This nod of complexity carries through the ritualistic sequence where Lucy sacrifices herself in order to end Dracula’s pestilence. She lays on the bed nervously, but is completely resolute, guiding the vampire’s face to her neck herself. In a nod to the eroticism that’s often entwined with vampire legends today, Dracula, looking over his victim, gently moves her dress to caress her thigh, as if trying to remember the feel of a willing lover. It’s not gratuitous; it signifies not only Lucy’s consent to be a victim but serves as a reminder of Dracula’s curse–enduring centuries of being cut off from love and human affection.
Herzog’s Count Dracula wouldn’t have been so powerful if not for Klaus Kinski. One of the most intense actors of his time, Kinski was arguably one of the most difficult actors that ever worked in the movies. He was prone to explosive rages and demanding behavior on set; his rants, which could last for hours, are legendary. But he throws himself into the role of the Count, making him both frighteningly unpredictable and somehow forlorn. He came very close to matching Max Schreck’s iconic Orlok.
Nosferatu: Phantom der Nacht feels, above all, authentic–shots capture the real locations and real weather. There are very few constructed sets, or perhaps there were none at all. Part of its realism lies in the unexpected, such as the startling opening with closeups of real mummified human bodies (shot at the Museo de las Mumias) and the “Danse Macabre” scene in the town square, which becomes crawling with thousands of rats (dyed gray for the film). Dracula’s castle is not the crumbling, ornate gothic building we normally see, but a real castle in the Czech Republic with thick white walls and minimalist architecture. The only music is the ambient soundtrack by Popul Vuh. Much of the time, we only hear natural sound, as if we were standing in the film’s locations ourselves hearing every footstep and those far-off, howling wolves.
Herzog would be the first one to agree that “homage” or “tribute” are the more suitable words for his film. He even stated, “I should caution you: it’s not a remake.” It is, perhaps, a meditation on Murnau’s epochal film, which itself addresses the very heart of the vampire legend. In that legend there are no suave ladykillers, no screaming teenagers, no jump scares, no gallon of corn syrup blood. There is only the pure, gothic horror that resides in our collective subconscious.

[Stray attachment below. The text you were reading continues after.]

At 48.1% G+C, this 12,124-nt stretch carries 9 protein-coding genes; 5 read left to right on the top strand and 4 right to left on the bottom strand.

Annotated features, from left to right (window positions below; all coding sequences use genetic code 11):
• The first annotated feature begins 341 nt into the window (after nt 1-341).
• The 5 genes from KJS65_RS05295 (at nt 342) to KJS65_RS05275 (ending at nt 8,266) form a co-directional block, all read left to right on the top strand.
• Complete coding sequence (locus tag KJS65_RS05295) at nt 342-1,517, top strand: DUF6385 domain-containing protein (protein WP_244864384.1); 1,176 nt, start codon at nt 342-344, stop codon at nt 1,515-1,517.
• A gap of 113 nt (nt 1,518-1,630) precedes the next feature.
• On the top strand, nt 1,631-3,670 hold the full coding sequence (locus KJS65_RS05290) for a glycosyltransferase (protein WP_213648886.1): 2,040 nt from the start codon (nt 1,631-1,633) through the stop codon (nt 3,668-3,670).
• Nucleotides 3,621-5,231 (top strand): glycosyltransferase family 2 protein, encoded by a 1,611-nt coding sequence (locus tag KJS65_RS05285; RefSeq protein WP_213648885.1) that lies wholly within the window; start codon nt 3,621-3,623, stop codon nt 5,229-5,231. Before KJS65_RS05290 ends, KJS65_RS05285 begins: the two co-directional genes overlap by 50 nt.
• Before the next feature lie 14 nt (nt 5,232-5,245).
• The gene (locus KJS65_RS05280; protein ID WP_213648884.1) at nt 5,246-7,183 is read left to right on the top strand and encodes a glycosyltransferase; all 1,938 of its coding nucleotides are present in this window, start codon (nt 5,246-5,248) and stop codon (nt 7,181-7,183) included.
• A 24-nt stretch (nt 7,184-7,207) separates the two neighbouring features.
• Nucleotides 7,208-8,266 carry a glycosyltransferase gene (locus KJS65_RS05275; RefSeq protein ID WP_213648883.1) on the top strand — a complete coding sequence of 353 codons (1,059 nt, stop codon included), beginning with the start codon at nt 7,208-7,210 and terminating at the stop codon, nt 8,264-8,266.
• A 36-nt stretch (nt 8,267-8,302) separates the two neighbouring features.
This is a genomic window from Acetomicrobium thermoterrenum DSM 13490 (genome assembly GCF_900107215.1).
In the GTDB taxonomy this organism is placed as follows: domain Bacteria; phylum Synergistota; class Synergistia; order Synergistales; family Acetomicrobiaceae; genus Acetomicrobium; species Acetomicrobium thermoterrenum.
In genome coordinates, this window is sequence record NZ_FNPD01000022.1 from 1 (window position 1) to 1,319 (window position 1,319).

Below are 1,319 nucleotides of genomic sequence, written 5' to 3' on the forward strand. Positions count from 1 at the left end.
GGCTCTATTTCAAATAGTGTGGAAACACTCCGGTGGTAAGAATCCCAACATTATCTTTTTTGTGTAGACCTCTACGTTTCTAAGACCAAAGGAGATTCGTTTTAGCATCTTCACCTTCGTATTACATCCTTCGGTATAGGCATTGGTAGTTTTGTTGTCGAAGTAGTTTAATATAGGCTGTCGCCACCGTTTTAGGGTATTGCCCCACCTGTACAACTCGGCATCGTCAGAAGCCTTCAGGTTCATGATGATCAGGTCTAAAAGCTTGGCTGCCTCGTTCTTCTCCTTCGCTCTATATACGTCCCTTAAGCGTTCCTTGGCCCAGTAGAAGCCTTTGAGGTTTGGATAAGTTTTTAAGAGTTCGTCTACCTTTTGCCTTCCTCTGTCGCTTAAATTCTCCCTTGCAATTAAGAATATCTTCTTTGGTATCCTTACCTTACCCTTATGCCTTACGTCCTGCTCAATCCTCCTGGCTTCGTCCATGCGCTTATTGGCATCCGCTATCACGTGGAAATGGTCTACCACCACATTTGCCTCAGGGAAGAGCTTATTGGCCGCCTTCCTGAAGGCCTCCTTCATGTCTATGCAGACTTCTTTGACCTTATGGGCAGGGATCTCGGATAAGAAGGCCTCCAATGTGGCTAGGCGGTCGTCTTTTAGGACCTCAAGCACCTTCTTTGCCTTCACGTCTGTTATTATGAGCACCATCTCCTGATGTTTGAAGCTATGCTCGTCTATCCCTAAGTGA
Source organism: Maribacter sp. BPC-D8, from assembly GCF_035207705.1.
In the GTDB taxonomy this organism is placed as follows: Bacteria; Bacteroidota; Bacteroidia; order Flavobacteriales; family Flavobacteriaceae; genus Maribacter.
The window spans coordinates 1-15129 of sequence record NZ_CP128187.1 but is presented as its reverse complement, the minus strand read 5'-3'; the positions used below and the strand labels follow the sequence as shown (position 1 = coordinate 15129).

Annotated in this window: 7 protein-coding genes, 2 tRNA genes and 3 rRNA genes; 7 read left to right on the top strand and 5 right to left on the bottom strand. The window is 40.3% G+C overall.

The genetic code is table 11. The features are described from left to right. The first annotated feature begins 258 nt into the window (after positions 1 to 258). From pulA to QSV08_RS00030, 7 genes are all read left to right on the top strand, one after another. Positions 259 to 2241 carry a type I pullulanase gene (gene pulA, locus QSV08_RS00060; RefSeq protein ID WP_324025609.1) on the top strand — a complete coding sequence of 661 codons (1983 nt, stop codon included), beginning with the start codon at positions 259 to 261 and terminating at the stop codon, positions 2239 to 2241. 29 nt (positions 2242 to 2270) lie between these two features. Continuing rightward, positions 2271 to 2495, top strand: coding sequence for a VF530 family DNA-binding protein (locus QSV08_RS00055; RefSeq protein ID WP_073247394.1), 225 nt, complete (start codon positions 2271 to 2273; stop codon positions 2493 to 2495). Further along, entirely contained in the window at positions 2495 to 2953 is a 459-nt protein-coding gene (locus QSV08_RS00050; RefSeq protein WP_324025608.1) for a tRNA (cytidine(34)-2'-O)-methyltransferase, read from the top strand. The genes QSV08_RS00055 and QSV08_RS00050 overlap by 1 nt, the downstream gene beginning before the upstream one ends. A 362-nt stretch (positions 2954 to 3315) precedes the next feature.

- There are both German and English speaking versions, the English version being called Nosferatu the Vampyre. I demand that you see the German version, since the language and subtitles add a great deal to the overall atmosphere.
- While the film still goes by the name Nosferatu, it uses the names from Bram Stoker’s novel. This is because the copyright to Stoker’s work had run out by that time–which was not the case with Murnau’s 1922 Nosferatu.
- Herzog could be fanatical about getting just the right setting and effects for his film. The thousands of rats plaguing the town (around 11,000) had to be dyed gray, a process which was said to have killed around half of them.
- Of Kinski’s behavior during the filming, Herzog said that the rats behaved better than he did.
- Nevertheless, Kinski did endure four hours of makeup application a day without complaint.
I’ve been wanting to salute this film around Halloweentime almost the moment I started Silent-ology back in 2014. Having it tie into Phyllis’s They Remade What?! blogathon is a delightful stroke of fate.
Thank you for stopping by, blogathon readers, and I hope you enjoyed my thoughts on this incredible film. Now go check out all those other fine entries!